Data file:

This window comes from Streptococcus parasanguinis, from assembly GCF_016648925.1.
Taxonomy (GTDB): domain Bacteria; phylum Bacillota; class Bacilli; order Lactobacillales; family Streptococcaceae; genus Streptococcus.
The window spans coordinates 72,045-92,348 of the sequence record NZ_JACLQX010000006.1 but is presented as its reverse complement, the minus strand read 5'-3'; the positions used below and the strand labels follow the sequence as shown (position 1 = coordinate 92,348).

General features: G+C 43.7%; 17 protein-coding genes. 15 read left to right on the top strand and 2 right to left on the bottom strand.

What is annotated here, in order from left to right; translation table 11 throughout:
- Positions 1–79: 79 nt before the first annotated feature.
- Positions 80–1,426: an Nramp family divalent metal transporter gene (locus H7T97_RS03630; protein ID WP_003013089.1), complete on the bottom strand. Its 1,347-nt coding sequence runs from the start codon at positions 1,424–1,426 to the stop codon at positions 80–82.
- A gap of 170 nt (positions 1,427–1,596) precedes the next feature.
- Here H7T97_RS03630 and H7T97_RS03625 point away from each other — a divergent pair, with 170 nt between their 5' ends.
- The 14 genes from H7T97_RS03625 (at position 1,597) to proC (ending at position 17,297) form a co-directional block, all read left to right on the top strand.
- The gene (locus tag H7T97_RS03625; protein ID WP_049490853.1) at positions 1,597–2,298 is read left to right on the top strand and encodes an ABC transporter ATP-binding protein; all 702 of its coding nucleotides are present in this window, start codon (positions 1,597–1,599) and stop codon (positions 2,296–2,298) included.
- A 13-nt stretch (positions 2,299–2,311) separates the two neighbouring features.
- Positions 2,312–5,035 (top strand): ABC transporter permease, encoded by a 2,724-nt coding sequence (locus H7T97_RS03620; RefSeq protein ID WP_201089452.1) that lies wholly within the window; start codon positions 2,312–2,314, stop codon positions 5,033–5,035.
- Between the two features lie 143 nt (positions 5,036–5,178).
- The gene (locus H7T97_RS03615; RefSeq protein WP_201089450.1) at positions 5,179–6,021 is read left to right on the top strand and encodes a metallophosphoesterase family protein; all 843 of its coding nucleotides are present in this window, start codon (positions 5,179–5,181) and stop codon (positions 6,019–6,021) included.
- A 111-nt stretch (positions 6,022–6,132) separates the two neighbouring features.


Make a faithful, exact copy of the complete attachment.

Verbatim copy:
This window comes from Streptococcus parasanguinis, from assembly GCF_016648925.1.
Taxonomy (GTDB): domain Bacteria; phylum Bacillota; class Bacilli; order Lactobacillales; family Streptococcaceae; genus Streptococcus.
The window spans coordinates 72,045-92,348 of the sequence record NZ_JACLQX010000006.1 but is presented as its reverse complement, the minus strand read 5'-3'; the positions used below and the strand labels follow the sequence as shown (position 1 = coordinate 92,348).

General features: G+C 43.7%; 17 protein-coding genes. 15 read left to right on the top strand and 2 right to left on the bottom strand.

What is annotated here, in order from left to right; translation table 11 throughout:
- Positions 1–79: 79 nt before the first annotated feature.
- Positions 80–1,426: an Nramp family divalent metal transporter gene (locus H7T97_RS03630; protein ID WP_003013089.1), complete on the bottom strand. Its 1,347-nt coding sequence runs from the start codon at positions 1,424–1,426 to the stop codon at positions 80–82.
- A gap of 170 nt (positions 1,427–1,596) precedes the next feature.
- Here H7T97_RS03630 and H7T97_RS03625 point away from each other — a divergent pair, with 170 nt between their 5' ends.
- The 14 genes from H7T97_RS03625 (at position 1,597) to proC (ending at position 17,297) form a co-directional block, all read left to right on the top strand.
- The gene (locus tag H7T97_RS03625; protein ID WP_049490853.1) at positions 1,597–2,298 is read left to right on the top strand and encodes an ABC transporter ATP-binding protein; all 702 of its coding nucleotides are present in this window, start codon (positions 1,597–1,599) and stop codon (positions 2,296–2,298) included.
- A 13-nt stretch (positions 2,299–2,311) separates the two neighbouring features.
- Positions 2,312–5,035 (top strand): ABC transporter permease, encoded by a 2,724-nt coding sequence (locus H7T97_RS03620; RefSeq protein ID WP_201089452.1) that lies wholly within the window; start codon positions 2,312–2,314, stop codon positions 5,033–5,035.
- Between the two features lie 143 nt (positions 5,036–5,178).
- The gene (locus H7T97_RS03615; RefSeq protein WP_201089450.1) at positions 5,179–6,021 is read left to right on the top strand and encodes a metallophosphoesterase family protein; all 843 of its coding nucleotides are present in this window, start codon (positions 5,179–5,181) and stop codon (positions 6,019–6,021) included.
- A 111-nt stretch (positions 6,022–6,132) separates the two neighbouring features.